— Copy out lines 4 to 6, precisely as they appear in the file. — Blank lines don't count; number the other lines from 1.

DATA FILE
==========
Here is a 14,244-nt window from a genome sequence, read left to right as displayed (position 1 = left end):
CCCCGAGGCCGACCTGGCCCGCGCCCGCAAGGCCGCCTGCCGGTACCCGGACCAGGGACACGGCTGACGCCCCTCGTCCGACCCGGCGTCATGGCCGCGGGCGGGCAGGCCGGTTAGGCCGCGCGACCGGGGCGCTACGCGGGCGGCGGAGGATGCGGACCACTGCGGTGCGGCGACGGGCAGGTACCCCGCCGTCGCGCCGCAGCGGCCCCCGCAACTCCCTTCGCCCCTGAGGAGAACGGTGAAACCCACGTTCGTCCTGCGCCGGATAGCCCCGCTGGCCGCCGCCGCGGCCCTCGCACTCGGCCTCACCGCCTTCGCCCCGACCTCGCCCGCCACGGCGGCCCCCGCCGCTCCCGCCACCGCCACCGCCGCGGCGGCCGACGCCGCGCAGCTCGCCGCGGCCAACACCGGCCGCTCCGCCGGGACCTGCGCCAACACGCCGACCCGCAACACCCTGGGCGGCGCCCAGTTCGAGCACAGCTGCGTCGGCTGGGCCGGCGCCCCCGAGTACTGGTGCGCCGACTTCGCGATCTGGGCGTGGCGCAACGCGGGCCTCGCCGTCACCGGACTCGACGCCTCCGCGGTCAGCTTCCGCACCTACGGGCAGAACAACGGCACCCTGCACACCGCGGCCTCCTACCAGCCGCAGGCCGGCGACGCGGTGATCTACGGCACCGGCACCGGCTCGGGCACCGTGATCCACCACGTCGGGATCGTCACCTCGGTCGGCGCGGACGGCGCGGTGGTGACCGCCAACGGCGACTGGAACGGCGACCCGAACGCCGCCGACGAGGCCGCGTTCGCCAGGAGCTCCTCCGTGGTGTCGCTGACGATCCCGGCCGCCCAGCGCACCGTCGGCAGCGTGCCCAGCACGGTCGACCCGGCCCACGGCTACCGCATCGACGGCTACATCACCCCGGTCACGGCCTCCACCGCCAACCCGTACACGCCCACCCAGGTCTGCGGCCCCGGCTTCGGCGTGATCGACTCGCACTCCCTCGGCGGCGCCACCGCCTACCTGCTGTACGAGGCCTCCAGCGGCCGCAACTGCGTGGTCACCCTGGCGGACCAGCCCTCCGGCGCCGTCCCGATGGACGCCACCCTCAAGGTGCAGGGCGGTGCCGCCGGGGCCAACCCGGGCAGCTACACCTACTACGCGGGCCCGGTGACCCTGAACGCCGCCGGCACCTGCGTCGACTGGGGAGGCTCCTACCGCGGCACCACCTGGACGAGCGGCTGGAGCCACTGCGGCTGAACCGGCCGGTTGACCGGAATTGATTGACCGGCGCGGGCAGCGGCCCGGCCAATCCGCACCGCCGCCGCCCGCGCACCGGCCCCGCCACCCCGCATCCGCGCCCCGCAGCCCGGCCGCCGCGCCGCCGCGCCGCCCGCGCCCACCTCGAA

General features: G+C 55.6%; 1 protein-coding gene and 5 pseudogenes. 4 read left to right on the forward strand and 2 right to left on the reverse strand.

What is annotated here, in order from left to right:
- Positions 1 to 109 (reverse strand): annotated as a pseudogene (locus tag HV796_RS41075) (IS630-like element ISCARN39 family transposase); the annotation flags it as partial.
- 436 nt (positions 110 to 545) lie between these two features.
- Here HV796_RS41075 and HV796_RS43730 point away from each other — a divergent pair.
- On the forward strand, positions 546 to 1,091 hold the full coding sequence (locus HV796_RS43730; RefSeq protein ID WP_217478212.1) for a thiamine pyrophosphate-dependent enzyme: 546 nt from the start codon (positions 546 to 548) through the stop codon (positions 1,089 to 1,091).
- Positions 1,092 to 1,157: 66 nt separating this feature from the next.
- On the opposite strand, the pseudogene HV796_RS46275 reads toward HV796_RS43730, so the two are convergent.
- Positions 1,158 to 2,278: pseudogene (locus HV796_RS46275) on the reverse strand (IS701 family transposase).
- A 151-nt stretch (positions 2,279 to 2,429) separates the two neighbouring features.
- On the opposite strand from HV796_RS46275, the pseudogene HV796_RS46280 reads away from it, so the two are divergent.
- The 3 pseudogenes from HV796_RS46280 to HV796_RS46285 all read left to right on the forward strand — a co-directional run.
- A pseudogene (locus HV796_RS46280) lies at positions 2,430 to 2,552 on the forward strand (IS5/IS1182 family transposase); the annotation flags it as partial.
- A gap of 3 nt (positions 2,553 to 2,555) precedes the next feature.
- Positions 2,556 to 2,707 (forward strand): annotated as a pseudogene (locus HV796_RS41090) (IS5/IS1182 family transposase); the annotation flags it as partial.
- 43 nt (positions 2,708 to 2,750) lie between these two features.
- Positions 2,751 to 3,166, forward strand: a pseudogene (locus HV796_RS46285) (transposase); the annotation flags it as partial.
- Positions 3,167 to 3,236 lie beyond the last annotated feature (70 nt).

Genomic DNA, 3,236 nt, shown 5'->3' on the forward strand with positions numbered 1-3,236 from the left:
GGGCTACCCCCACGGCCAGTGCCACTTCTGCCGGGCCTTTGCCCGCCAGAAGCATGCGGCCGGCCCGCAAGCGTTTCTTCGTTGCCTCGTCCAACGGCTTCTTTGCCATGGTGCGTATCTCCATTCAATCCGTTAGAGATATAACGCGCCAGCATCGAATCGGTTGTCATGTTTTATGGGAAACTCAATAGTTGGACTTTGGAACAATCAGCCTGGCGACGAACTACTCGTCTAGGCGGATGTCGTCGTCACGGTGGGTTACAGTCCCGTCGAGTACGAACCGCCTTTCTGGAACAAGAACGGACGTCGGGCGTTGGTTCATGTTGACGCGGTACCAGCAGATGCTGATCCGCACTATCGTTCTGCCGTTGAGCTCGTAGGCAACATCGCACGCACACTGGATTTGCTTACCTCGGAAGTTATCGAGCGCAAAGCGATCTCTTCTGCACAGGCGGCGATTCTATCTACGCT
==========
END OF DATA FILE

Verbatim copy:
What is annotated here, in order from left to right:
- Positions 1 to 109 (reverse strand): annotated as a pseudogene (locus tag HV796_RS41075) (IS630-like element ISCARN39 family transposase); the annotation flags it as partial.
- 436 nt (positions 110 to 545) lie between these two features.